For Ruslan Medzhitov of Yale University, initial work in immunobiology led to an interest in evolutionary medicine, an emerging field that examines the evolutionary bases of human disease. It aims to uncover not proximal causes of disease but evolutionary explanations of disease processes. "It's the 'why' questions, not the 'how' or 'what' questions," Medzhitov said.
Astrophysicist Szabolcs Márka of Columbia University made an unexpected leap from studying black holes to studying malarial mosquitoes. Márka explained that his approach has yielded promising schemes for controlling mosquitoes, including an infrared mosquito "net" that repels the insects with no harm to humans.
Evgeny Nudler of New York University studies how commensal bacteria affect host physiology, with a focus on aging. Using Caenorhabditis elegans as a model, Nudler investigated why the worm's life expectancy doubles when its commensal bacteria, Escherichia coli, is replaced by Bacillus subtilis, which produces nitric oxide and other metabolites that increase the worm's resistance to environmental stressors.
Alison Galvani of Yale University uses mathematical modeling techniques to inform public policy decisions. She has worked on strategies to reduce Ebola virus transmission and to improve contact tracing in Liberia. She has also used the techniques to make recommendations for rotavirus vaccine policy in the UK and for canine vaccination as a method to prevent human rabies infection in Tanzania.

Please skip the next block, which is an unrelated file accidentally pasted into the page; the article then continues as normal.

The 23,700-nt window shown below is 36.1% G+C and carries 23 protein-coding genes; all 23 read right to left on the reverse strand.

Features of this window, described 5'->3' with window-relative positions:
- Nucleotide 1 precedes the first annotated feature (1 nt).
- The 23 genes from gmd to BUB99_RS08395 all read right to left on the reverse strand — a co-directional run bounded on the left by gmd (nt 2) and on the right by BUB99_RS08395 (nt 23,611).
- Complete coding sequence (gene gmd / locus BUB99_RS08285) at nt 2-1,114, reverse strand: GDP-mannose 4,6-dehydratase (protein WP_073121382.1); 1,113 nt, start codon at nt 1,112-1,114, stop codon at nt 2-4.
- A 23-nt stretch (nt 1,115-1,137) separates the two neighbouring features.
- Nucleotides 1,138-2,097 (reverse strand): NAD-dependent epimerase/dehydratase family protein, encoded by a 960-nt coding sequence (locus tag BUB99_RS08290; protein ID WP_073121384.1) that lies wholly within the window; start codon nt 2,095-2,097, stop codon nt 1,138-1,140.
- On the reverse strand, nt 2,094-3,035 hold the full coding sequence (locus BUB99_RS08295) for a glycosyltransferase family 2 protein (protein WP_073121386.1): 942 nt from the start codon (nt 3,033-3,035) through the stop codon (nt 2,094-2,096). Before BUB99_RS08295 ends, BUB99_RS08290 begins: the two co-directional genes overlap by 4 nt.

Zimmer and the panelists engaged in a lively discussion about curiosity and risk taking, as well as the value of intuition over advice. Early in his career, Nudler told the audience, advisers warned him against pursuing research outside of his area of focus at the time—the mechanics of transcription. "If I had followed their advice, I'd be broke," he said, explaining how a diverse portfolio of work has not only enriched his research outcomes but provided steady funding options.